Businessman Kevin Rinke’s entrance into the GOP primary for Michigan governor represents a major shake-up in the race. There are now more than a dozen candidates who want to be the one to take on Democratic incumbent Gov. Gretchen Whitmer in 2022. But when it comes to campaign cash, none of them has been able to come anywhere close to matching the fundraising juggernaut that is Whitmer’s campaign operation.
Enter Kevin Rinke, the former owner of Rinke Automotive Group. He claims that he plans to pour $10 million of his own personal wealth into his campaign. That represents a huge cash advantage over other Republicans running, including presumptive front-runner former Detroit Police Chief James Craig, who has reported raising $1.4 million.
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“I think it adds another dynamic to this race,” says Republican political strategist Dennis Darnoi. “I think, given his financial backing, as well as some of his institutional support, I think makes him a legitimate candidate.”
But Darnoi cautions political onlookers to take Rinke’s $10 million promise with a healthy dose of skepticism based on similar past promises from other candidates.
“We’ve heard a lot of candidates say, I’m going to put X number of dollars into our campaign. And yet, when you look at it, at the end of the day, it never really amounts to that. I do think that Kevin Rinke has to spend a lot of money right now to define himself before his opponents define [him].”
It’s also worth noting that even with $10 million of his own money, Rinke is going to have an entire primary to go through, which will burn through some of that money before Whitmer has to spend a red cent. And it’s also unclear how skilled he will be as a candidate.
“No one on the Republican side has been able to answer this question for me. And my question to them was, if the election in 2020 was fraudulent, does that mean all the Republicans that successfully won were elected fraudulently? We all know that there isn’t a rational or logical answer to this.” –Dennis Darnoi, Republican political strategist
Darnoi says there are at least four GOP candidates “who have a legitimate claim to make why they would be the best suited to be Gov. Whitmer next year,” referring to Rinke, Craig, Kalamazoo chiropractor Garrett Soldano and Muskegon County conservative commentator Tudor Dixon.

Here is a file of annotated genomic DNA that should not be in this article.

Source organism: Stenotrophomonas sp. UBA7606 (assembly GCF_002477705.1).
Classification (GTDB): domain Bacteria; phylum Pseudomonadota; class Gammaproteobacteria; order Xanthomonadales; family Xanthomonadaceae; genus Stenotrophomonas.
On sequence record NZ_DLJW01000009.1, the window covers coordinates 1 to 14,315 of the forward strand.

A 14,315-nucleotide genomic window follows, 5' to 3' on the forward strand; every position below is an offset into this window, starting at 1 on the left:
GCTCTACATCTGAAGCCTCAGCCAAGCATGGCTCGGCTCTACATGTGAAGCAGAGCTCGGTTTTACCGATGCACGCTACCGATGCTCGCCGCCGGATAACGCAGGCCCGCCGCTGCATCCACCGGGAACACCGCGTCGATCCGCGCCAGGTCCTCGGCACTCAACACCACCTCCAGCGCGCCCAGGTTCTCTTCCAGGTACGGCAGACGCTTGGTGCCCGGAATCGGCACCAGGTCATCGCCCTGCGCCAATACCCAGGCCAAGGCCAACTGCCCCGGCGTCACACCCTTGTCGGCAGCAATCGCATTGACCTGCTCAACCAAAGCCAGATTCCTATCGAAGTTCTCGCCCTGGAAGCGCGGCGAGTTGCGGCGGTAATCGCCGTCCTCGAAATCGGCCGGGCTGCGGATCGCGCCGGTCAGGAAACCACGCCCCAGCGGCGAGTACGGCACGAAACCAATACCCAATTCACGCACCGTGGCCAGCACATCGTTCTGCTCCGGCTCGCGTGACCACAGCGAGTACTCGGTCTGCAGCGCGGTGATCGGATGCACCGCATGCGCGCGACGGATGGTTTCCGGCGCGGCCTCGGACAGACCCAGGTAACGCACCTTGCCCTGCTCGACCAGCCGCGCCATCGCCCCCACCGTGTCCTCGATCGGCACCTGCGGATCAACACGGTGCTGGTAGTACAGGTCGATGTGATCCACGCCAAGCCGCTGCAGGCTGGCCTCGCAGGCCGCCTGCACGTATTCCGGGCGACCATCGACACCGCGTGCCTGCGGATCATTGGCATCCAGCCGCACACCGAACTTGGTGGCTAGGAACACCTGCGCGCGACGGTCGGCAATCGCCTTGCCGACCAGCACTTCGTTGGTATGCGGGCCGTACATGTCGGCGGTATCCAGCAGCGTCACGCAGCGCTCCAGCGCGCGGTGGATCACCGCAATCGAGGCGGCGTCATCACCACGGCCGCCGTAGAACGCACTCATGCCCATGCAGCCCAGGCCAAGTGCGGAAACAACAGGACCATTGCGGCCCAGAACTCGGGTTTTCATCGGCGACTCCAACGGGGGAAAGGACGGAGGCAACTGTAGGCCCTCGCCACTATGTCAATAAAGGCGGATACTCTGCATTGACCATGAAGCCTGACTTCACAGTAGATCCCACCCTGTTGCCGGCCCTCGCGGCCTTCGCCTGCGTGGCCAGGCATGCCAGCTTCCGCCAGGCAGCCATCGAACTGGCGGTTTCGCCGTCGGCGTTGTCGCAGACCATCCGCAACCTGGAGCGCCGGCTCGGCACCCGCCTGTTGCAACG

Of all of the major, viable candidates in the Republican field, none have said that they accept the results of the 2020 election — a norm-breaking trend rooted in election lies and conspiracy theories that are now widely embraced by the GOP base.
In September, MLive asked all 12 likely candidates for governor attending the Michigan Republican Leadership Conference on Mackinac Island, including Rinke, about whether they believe voter fraud reversed the results of the 2020 election. Rinke did not answer the question directly.
“Here’s what I do believe. For starters, I’m a private citizen, OK? And I don’t have access to all of the things that the people that are fighting that fight seem to have access to. But I’ll tell you that there were certainly election integrity problems that need to be addressed to preserve our republic and to preserve the confidence in elections that’s required to preserve our republic,” Rinke told MLive. You can read his full answer here.
Rinke’s campaign released a statement on the day he announced his candidacy saying, “Kevin knows the 2020 election was rife with administrative problems leading to a tainted election in the eyes of millions … Kevin believes we need to institute common-sense reforms that make it easy to vote and impossible to cheat. When elected governor, Kevin will audit the voting rolls because he knows we must verify that voters are alive, registered and identified before casting a ballot.”
Can we all please take a breath, take a step back, and consider the fact that zero viable GOP candidates for governor has said they accept the results of the 2020 election? Guys, this is not normal. Please stop acting like any of this is normal.
— Jake Neher (@GJNeher) November 22, 2021
“No one on the Republican side has been able to answer this question for me,” says Darnoi. “And my question to them was, if the election in 2020 was fraudulent, does that mean all the Republicans that successfully won were elected fraudulently? We all know that there isn’t a rational or logical answer to this. But I am always interested in knowing how only one race, which was included on every single ballot — I mean, it’s not as if there was just one ballot for president and then the rest for Congress and the state Legislature — how just one race could be tainted, while the other somehow were legitimate.”
“There is a narrative in the Republican Party that says that there was fraud and abuse in the 2020 elections. And in order for candidates to run on the Republican banner and receive Republican support, they do have to pay homage to the notion that there was something wrong,” says Darnoi.